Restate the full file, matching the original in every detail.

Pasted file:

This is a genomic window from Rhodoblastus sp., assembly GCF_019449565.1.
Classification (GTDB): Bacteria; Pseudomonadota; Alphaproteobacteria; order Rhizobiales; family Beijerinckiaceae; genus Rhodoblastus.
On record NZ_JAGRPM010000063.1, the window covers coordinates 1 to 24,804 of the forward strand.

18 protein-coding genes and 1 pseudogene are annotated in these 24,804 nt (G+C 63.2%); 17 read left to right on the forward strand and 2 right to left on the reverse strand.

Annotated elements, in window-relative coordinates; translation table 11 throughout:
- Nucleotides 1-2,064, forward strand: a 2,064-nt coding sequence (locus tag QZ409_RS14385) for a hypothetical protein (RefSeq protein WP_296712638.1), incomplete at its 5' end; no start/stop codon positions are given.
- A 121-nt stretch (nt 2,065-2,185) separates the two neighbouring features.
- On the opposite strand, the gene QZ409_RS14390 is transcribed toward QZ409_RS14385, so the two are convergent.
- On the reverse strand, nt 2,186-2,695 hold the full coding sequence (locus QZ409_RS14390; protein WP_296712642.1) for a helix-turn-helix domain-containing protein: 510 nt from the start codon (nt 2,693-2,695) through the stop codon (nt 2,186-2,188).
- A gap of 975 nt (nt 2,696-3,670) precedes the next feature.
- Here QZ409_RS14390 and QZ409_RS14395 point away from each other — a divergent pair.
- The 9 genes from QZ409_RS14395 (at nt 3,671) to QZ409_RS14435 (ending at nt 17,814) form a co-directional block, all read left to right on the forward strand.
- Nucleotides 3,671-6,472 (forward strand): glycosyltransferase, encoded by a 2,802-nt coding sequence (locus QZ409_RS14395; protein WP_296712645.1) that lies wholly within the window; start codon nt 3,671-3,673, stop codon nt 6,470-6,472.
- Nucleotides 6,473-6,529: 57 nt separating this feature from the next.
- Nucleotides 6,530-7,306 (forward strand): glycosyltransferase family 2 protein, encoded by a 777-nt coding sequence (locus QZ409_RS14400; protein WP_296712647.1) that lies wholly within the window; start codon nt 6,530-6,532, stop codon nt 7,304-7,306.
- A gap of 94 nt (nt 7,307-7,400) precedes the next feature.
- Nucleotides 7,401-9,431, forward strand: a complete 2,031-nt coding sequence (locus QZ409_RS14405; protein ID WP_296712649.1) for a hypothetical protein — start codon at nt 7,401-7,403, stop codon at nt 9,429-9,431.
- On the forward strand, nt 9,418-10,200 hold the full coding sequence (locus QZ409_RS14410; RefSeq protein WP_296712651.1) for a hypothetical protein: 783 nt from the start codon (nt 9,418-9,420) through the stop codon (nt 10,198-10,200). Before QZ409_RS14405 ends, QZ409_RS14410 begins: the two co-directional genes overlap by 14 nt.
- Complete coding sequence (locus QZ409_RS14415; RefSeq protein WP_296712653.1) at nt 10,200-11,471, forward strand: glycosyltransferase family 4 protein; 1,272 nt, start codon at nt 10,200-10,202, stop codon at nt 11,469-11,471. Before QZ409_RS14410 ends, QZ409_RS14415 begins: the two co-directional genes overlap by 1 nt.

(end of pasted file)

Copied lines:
This is a genomic window from Rhodoblastus sp., assembly GCF_019449565.1.
Classification (GTDB): Bacteria; Pseudomonadota; Alphaproteobacteria; order Rhizobiales; family Beijerinckiaceae; genus Rhodoblastus.
On record NZ_JAGRPM010000063.1, the window covers coordinates 1 to 24,804 of the forward strand.

18 protein-coding genes and 1 pseudogene are annotated in these 24,804 nt (G+C 63.2%); 17 read left to right on the forward strand and 2 right to left on the reverse strand.

Annotated elements, in window-relative coordinates; translation table 11 throughout:
- Nucleotides 1-2,064, forward strand: a 2,064-nt coding sequence (locus tag QZ409_RS14385) for a hypothetical protein (RefSeq protein WP_296712638.1), incomplete at its 5' end; no start/stop codon positions are given.
- A 121-nt stretch (nt 2,065-2,185) separates the two neighbouring features.
- On the opposite strand, the gene QZ409_RS14390 is transcribed toward QZ409_RS14385, so the two are convergent.
- On the reverse strand, nt 2,186-2,695 hold the full coding sequence (locus QZ409_RS14390; protein WP_296712642.1) for a helix-turn-helix domain-containing protein: 510 nt from the start codon (nt 2,693-2,695) through the stop codon (nt 2,186-2,188).
- A gap of 975 nt (nt 2,696-3,670) precedes the next feature.
- Here QZ409_RS14390 and QZ409_RS14395 point away from each other — a divergent pair.
- The 9 genes from QZ409_RS14395 (at nt 3,671) to QZ409_RS14435 (ending at nt 17,814) form a co-directional block, all read left to right on the forward strand.
- Nucleotides 3,671-6,472 (forward strand): glycosyltransferase, encoded by a 2,802-nt coding sequence (locus QZ409_RS14395; protein WP_296712645.1) that lies wholly within the window; start codon nt 3,671-3,673, stop codon nt 6,470-6,472.
- Nucleotides 6,473-6,529: 57 nt separating this feature from the next.
- Nucleotides 6,530-7,306 (forward strand): glycosyltransferase family 2 protein, encoded by a 777-nt coding sequence (locus QZ409_RS14400; protein WP_296712647.1) that lies wholly within the window; start codon nt 6,530-6,532, stop codon nt 7,304-7,306.
- A gap of 94 nt (nt 7,307-7,400) precedes the next feature.
- Nucleotides 7,401-9,431, forward strand: a complete 2,031-nt coding sequence (locus QZ409_RS14405; protein ID WP_296712649.1) for a hypothetical protein — start codon at nt 7,401-7,403, stop codon at nt 9,429-9,431.
- On the forward strand, nt 9,418-10,200 hold the full coding sequence (locus QZ409_RS14410; RefSeq protein WP_296712651.1) for a hypothetical protein: 783 nt from the start codon (nt 9,418-9,420) through the stop codon (nt 10,198-10,200). Before QZ409_RS14405 ends, QZ409_RS14410 begins: the two co-directional genes overlap by 14 nt.
- Complete coding sequence (locus QZ409_RS14415; RefSeq protein WP_296712653.1) at nt 10,200-11,471, forward strand: glycosyltransferase family 4 protein; 1,272 nt, start codon at nt 10,200-10,202, stop codon at nt 11,469-11,471. Before QZ409_RS14410 ends, QZ409_RS14415 begins: the two co-directional genes overlap by 1 nt.